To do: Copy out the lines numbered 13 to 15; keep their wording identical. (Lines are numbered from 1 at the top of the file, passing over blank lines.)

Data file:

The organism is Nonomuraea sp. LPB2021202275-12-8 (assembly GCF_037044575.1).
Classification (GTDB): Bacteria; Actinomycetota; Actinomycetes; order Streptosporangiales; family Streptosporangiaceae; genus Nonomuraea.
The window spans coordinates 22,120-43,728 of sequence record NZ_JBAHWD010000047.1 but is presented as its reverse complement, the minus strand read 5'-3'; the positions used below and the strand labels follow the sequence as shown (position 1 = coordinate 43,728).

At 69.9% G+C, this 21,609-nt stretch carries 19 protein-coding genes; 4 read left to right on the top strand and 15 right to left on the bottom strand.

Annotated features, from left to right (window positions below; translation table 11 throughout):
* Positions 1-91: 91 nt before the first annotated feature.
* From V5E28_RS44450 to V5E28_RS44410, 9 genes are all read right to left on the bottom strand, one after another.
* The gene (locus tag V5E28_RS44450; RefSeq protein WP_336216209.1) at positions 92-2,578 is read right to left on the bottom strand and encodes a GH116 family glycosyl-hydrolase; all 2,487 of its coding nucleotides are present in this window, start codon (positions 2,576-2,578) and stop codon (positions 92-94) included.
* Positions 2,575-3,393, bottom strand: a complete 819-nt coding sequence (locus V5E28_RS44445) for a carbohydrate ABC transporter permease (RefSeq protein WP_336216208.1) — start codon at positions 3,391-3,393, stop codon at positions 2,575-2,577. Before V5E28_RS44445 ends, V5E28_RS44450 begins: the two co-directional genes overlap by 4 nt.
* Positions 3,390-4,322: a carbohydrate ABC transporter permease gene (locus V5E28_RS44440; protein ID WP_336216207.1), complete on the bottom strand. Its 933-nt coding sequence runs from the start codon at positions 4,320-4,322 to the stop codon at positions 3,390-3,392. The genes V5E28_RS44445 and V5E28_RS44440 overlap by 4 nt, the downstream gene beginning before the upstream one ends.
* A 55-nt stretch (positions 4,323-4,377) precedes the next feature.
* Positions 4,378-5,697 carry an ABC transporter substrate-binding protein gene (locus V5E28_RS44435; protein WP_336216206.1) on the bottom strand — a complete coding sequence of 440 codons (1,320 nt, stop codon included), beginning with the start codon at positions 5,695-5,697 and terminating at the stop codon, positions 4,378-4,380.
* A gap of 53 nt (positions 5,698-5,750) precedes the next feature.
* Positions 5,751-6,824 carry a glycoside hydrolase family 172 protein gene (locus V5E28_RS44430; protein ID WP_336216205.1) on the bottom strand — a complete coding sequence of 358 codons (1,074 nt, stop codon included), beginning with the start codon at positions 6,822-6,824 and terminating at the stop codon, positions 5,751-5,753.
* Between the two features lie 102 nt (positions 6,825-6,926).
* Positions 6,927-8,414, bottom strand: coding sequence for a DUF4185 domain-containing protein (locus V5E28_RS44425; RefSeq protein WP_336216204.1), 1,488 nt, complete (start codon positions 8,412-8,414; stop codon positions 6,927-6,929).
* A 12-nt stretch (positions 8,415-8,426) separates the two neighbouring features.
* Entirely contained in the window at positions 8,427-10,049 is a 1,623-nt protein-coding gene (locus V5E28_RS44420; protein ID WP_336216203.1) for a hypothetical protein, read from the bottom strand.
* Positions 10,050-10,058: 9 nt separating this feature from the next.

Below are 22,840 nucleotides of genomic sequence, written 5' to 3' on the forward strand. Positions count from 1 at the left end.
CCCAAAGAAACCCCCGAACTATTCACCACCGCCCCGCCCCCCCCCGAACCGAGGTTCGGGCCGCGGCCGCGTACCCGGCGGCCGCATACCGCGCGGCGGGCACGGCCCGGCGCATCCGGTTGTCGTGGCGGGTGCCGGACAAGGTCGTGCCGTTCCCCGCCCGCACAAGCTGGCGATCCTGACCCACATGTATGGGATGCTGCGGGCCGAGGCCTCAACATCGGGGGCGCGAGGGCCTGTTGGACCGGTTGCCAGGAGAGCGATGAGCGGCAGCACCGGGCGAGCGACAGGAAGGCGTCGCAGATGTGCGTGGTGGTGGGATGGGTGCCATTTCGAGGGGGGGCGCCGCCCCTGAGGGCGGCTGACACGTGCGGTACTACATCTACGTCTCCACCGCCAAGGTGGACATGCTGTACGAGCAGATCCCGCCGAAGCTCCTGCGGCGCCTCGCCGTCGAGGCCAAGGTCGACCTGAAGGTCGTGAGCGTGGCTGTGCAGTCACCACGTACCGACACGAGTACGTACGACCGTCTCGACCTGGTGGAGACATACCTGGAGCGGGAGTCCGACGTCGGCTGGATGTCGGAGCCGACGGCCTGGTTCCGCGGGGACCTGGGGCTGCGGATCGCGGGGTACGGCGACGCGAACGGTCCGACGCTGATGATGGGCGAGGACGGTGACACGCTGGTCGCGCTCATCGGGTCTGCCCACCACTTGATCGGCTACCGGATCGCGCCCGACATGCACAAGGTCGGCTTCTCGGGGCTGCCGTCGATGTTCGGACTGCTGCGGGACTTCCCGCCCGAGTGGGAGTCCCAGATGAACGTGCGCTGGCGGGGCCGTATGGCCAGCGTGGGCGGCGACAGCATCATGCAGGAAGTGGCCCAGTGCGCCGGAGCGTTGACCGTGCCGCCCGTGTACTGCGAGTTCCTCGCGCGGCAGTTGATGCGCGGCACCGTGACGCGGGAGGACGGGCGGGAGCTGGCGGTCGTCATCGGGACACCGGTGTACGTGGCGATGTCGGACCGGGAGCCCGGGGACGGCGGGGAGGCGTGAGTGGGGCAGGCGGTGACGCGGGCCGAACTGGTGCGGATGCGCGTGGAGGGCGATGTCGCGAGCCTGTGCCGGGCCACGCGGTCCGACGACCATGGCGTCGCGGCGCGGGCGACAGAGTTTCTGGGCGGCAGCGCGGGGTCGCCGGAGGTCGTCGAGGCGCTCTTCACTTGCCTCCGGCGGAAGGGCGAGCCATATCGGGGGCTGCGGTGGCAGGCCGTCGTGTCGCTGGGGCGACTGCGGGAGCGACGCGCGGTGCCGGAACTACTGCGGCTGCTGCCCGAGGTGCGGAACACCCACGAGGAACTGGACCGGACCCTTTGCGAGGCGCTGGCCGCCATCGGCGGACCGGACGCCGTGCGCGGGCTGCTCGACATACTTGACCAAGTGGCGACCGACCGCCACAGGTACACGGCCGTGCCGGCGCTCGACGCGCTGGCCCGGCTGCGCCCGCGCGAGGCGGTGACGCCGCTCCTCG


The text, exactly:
* A gap of 53 nt (positions 5,698-5,750) precedes the next feature.
* Positions 5,751-6,824 carry a glycoside hydrolase family 172 protein gene (locus V5E28_RS44430; protein ID WP_336216205.1) on the bottom strand — a complete coding sequence of 358 codons (1,074 nt, stop codon included), beginning with the start codon at positions 6,822-6,824 and terminating at the stop codon, positions 5,751-5,753.
* Between the two features lie 102 nt (positions 6,825-6,926).